We often as parents consider childhood as a time to prepare for adulthood, yet as adults we all wish we could get back some of that child-like innocence, sense of wonder, and being in the moment. We all want our kids to enjoy and have wonderful, magical childhoods. Don’t we all, more than anything, want our kids to be happy?    If your teen is unhappy now, isn’t that a reason enough to worry?

Your teen’s future will be healthier and happier if she has the opportunity to develop her creativity, self-reliance, and ingenuity. Unless your teen thrives in the school environment and takes advantage of interesting extracurricular opportunities available there, she is likely not developing these other aspects of her life her creativity, ingenuity, etc..– and in the end these are the things that matter- that test score do not and cannot measure.

In the Learn Your Way Program of Pacific Sands Academy, we look for these developing  qualities:

Creativity, critical thinking, resilience, motivation, curiosity, enthusiasm, reliability, self reliance, self awareness, and  resourcefulness.

Our teens develop these qualities by  finding and pursuing what they are interested in.

High school credits, boredom and test taking need not apply.

I believe in interest-led, self-directed learning. I love helping teens find lives of passion and fulfillment outside of traditional academia.

Posted in Uncategorized
4 comments on “Why Dropping Out of High School May Be a Good Educational Choice
  1. John Poteat says:

    Hi Shauna I think it’s a great idea and truth be told that I really didn’t apply my potential until college. I put it this way, when on my own I studied for my own knowledge. That was much more fun then being told what to do.

    Do the children you take in change, do they go to college? I know college isn’t necessary for success, but as my dad always said ” It keeps all your does open”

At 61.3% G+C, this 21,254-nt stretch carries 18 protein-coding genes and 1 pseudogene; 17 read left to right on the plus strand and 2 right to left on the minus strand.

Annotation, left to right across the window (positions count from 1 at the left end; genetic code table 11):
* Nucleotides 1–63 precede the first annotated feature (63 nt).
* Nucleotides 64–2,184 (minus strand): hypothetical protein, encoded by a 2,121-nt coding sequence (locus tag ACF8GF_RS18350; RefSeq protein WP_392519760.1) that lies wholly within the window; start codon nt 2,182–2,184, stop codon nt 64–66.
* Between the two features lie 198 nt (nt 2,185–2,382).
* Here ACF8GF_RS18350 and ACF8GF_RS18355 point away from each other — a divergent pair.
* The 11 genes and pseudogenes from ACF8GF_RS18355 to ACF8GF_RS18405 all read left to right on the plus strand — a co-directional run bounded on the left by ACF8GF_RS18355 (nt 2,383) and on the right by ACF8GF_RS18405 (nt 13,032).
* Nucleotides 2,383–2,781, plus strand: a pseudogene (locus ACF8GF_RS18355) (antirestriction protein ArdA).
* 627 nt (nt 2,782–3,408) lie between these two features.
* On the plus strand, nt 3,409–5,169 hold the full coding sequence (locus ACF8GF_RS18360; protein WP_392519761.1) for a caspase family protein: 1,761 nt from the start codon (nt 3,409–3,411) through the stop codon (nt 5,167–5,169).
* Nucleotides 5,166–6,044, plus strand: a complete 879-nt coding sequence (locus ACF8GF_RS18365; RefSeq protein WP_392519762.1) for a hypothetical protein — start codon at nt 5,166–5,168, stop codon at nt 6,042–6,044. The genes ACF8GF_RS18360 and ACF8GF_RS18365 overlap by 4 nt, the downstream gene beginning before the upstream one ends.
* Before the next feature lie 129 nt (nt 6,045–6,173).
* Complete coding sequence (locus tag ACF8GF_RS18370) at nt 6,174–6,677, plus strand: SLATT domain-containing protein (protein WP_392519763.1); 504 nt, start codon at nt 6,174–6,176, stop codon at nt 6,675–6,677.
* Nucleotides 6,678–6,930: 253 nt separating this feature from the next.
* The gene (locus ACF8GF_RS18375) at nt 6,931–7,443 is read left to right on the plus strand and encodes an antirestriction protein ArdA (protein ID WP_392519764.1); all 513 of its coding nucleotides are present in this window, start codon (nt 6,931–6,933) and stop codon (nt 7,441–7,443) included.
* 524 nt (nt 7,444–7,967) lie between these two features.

I’m lost on how do these kids that are dropping out find you and then what is there goal.

  2. Thanks for your comment John! The idea is that kids and teens are no different from adults in that respect- we all learn when we “study” for our own knowledge and it’s fun. People often think that when kids are having fun- they’re not learning, but the contrary is true. When they have fun is precisely when they learn. Good teachers know this and employ as much fun possible in their classrooms.

    College is ENTIRELY possible in this paradigm–of leaving the drudgery of high school or middle school– and pursuing your own interests. Many, many homeschoolers attend college, and in general are more successful there than their schooled peers.

    I think the big question will be how to find these kids (so I’m taking an on line marketing class)– but once I do find them, I’m excited to help them find, create and pursue their own goals– that they create. These goals can look like just about anything- develop a computer game, start a blog, paint a mural, travel through Europe, build a tree house, a million possibilities

  3. Matthew Herrera says:

    Hello, My name is Matthew. I’m one these students this article speaks of. I don’t like school but I love to learn. I dislike the idea of school but most of all I just hate it. I agree with every single thing this website says. It’s put into such perfect words I can’t describe it. I want to learn what I desire. My mother kinda supports me except, Her and I just don’t want to get in trouble with the law. How do I join this program? Im not sure where to do that. Maybe im not looking hard enough but thank you!

Leave a Reply to John Poteat Cancel reply

Fill in your details below or click an icon to log in:

WordPress.com Logo

You are commenting using your WordPress.com account. Log Out /  Change )

Facebook photo

You are commenting using your Facebook account. Log Out /  Change )

Connecting to %s

%d bloggers like this: